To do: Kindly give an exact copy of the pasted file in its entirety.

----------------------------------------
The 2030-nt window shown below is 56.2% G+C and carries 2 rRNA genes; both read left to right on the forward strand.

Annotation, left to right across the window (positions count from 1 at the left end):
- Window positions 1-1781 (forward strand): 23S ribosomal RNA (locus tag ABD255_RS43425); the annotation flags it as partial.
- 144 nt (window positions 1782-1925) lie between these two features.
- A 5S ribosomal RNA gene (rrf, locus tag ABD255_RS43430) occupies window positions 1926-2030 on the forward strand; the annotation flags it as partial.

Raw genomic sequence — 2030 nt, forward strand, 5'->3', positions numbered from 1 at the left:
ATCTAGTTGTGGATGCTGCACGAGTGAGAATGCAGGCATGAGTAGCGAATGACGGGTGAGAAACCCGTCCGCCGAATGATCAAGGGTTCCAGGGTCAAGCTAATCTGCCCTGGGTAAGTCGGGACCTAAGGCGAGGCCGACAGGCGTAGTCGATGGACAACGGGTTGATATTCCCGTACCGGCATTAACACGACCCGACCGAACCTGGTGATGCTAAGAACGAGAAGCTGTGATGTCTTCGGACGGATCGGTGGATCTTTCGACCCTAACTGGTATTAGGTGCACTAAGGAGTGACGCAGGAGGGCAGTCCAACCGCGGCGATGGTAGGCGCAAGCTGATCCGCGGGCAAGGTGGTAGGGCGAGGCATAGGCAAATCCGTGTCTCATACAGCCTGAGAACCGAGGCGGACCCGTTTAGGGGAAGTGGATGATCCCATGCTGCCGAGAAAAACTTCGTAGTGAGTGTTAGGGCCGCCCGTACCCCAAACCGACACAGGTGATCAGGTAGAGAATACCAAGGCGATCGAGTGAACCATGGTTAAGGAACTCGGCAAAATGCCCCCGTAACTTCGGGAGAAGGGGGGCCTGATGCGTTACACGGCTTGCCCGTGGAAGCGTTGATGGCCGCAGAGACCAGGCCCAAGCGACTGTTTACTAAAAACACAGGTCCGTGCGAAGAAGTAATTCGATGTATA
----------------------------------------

The 2030-nt window shown below is 56.2% G+C and carries 2 rRNA genes; both read left to right on the forward strand.

Annotation, left to right across the window (positions count from 1 at the left end):
- Window positions 1-1781 (forward strand): 23S ribosomal RNA (locus tag ABD255_RS43425); the annotation flags it as partial.
- 144 nt (window positions 1782-1925) lie between these two features.
- A 5S ribosomal RNA gene (rrf, locus tag ABD255_RS43430) occupies window positions 1926-2030 on the forward strand; the annotation flags it as partial.

Raw genomic sequence — 2030 nt, forward strand, 5'->3', positions numbered from 1 at the left:
ATCTAGTTGTGGATGCTGCACGAGTGAGAATGCAGGCATGAGTAGCGAATGACGGGTGAGAAACCCGTCCGCCGAATGATCAAGGGTTCCAGGGTCAAGCTAATCTGCCCTGGGTAAGTCGGGACCTAAGGCGAGGCCGACAGGCGTAGTCGATGGACAACGGGTTGATATTCCCGTACCGGCATTAACACGACCCGACCGAACCTGGTGATGCTAAGAACGAGAAGCTGTGATGTCTTCGGACGGATCGGTGGATCTTTCGACCCTAACTGGTATTAGGTGCACTAAGGAGTGACGCAGGAGGGCAGTCCAACCGCGGCGATGGTAGGCGCAAGCTGATCCGCGGGCAAGGTGGTAGGGCGAGGCATAGGCAAATCCGTGTCTCATACAGCCTGAGAACCGAGGCGGACCCGTTTAGGGGAAGTGGATGATCCCATGCTGCCGAGAAAAACTTCGTAGTGAGTGTTAGGGCCGCCCGTACCCCAAACCGACACAGGTGATCAGGTAGAGAATACCAAGGCGATCGAGTGAACCATGGTTAAGGAACTCGGCAAAATGCCCCCGTAACTTCGGGAGAAGGGGGGCCTGATGCGTTACACGGCTTGCCCGTGGAAGCGTTGATGGCCGCAGAGACCAGGCCCAAGCGACTGTTTACTAAAAACACAGGTCCGTGCGAAGAAGTAATTCGATGTATA